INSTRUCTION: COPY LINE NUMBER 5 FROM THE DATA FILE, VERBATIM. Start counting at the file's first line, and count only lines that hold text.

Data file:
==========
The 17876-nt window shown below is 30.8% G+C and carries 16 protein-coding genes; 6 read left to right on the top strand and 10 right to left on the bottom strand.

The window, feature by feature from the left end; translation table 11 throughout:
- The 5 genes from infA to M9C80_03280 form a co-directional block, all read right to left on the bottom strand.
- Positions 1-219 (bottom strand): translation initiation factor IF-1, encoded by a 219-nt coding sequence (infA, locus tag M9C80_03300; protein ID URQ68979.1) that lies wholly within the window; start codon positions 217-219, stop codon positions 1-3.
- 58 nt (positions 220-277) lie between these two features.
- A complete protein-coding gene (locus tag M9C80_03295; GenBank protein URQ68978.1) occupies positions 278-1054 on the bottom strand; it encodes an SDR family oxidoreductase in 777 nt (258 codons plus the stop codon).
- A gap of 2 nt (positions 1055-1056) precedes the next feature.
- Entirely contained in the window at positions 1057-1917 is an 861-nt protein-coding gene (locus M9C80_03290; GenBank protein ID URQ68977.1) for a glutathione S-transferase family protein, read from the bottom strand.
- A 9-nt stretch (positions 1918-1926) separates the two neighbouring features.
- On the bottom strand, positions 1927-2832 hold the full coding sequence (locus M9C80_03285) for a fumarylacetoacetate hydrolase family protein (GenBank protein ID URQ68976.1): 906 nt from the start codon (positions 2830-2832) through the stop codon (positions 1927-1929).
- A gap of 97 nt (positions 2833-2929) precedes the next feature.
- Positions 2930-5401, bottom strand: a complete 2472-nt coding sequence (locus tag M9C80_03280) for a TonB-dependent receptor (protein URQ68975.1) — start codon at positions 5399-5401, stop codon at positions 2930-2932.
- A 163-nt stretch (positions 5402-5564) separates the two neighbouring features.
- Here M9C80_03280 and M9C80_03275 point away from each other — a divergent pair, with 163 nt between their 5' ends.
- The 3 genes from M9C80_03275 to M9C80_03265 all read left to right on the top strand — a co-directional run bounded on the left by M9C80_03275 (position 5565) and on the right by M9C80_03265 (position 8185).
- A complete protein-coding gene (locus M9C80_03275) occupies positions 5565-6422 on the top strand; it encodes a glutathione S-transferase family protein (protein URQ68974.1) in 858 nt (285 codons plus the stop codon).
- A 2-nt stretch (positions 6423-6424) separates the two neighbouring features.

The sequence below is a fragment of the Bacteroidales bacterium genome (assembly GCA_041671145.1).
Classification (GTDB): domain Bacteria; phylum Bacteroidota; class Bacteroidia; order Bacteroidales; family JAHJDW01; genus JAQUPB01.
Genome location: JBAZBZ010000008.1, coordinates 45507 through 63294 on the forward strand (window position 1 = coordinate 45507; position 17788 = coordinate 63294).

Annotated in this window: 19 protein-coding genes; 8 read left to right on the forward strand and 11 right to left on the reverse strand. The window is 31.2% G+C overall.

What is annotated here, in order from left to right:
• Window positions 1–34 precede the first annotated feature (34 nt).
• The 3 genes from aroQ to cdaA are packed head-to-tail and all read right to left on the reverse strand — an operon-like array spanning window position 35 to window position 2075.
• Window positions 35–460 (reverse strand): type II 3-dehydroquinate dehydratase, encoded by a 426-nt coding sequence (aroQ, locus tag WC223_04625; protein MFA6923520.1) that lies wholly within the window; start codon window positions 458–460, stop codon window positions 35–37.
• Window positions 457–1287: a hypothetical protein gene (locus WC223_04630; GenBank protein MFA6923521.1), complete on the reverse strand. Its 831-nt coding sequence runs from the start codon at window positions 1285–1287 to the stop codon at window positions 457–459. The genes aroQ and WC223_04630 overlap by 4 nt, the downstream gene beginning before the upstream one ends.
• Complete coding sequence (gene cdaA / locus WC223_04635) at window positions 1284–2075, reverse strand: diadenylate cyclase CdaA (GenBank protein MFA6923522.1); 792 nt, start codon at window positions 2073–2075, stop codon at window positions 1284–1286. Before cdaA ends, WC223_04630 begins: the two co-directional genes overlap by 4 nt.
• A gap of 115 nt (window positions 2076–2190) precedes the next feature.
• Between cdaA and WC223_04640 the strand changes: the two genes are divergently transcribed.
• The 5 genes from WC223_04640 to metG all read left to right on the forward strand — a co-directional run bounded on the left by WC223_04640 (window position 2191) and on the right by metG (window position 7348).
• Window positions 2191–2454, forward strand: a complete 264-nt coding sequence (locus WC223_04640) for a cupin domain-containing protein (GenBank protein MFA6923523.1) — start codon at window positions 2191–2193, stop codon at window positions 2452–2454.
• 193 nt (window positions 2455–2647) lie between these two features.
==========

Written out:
- 58 nt (positions 220-277) lie between these two features.